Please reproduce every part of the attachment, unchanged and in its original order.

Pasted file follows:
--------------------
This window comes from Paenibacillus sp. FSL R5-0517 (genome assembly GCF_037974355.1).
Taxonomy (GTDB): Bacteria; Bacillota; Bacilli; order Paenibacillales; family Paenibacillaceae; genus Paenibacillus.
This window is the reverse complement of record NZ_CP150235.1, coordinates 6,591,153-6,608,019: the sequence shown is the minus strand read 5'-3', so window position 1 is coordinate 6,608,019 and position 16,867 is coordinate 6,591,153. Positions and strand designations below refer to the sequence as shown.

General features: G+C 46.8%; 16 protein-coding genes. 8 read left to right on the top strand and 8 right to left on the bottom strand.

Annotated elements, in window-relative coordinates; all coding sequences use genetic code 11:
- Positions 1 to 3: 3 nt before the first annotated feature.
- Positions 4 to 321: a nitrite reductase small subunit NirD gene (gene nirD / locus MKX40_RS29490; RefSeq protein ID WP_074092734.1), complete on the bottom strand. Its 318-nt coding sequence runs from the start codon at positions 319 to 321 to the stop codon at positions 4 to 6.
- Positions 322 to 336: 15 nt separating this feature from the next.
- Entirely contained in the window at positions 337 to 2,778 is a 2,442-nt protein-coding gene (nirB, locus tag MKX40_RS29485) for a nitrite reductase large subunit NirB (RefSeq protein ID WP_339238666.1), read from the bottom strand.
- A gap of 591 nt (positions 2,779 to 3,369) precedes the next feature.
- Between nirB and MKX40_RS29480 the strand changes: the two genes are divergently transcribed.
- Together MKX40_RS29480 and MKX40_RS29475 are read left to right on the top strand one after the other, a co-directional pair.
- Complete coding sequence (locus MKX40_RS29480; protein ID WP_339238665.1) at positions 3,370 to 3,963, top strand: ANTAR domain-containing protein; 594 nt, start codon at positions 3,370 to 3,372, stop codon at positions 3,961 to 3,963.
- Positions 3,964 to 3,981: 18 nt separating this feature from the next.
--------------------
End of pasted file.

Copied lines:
This window comes from Paenibacillus sp. FSL R5-0517 (genome assembly GCF_037974355.1).
Taxonomy (GTDB): Bacteria; Bacillota; Bacilli; order Paenibacillales; family Paenibacillaceae; genus Paenibacillus.
This window is the reverse complement of record NZ_CP150235.1, coordinates 6,591,153-6,608,019: the sequence shown is the minus strand read 5'-3', so window position 1 is coordinate 6,608,019 and position 16,867 is coordinate 6,591,153. Positions and strand designations below refer to the sequence as shown.

General features: G+C 46.8%; 16 protein-coding genes. 8 read left to right on the top strand and 8 right to left on the bottom strand.

Annotated elements, in window-relative coordinates; all coding sequences use genetic code 11:
- Positions 1 to 3: 3 nt before the first annotated feature.
- Positions 4 to 321: a nitrite reductase small subunit NirD gene (gene nirD / locus MKX40_RS29490; RefSeq protein ID WP_074092734.1), complete on the bottom strand. Its 318-nt coding sequence runs from the start codon at positions 319 to 321 to the stop codon at positions 4 to 6.
- Positions 322 to 336: 15 nt separating this feature from the next.
- Entirely contained in the window at positions 337 to 2,778 is a 2,442-nt protein-coding gene (nirB, locus tag MKX40_RS29485) for a nitrite reductase large subunit NirB (RefSeq protein ID WP_339238666.1), read from the bottom strand.
- A gap of 591 nt (positions 2,779 to 3,369) precedes the next feature.
- Between nirB and MKX40_RS29480 the strand changes: the two genes are divergently transcribed.
- Together MKX40_RS29480 and MKX40_RS29475 are read left to right on the top strand one after the other, a co-directional pair.
- Complete coding sequence (locus MKX40_RS29480; protein ID WP_339238665.1) at positions 3,370 to 3,963, top strand: ANTAR domain-containing protein; 594 nt, start codon at positions 3,370 to 3,372, stop codon at positions 3,961 to 3,963.
- Positions 3,964 to 3,981: 18 nt separating this feature from the next.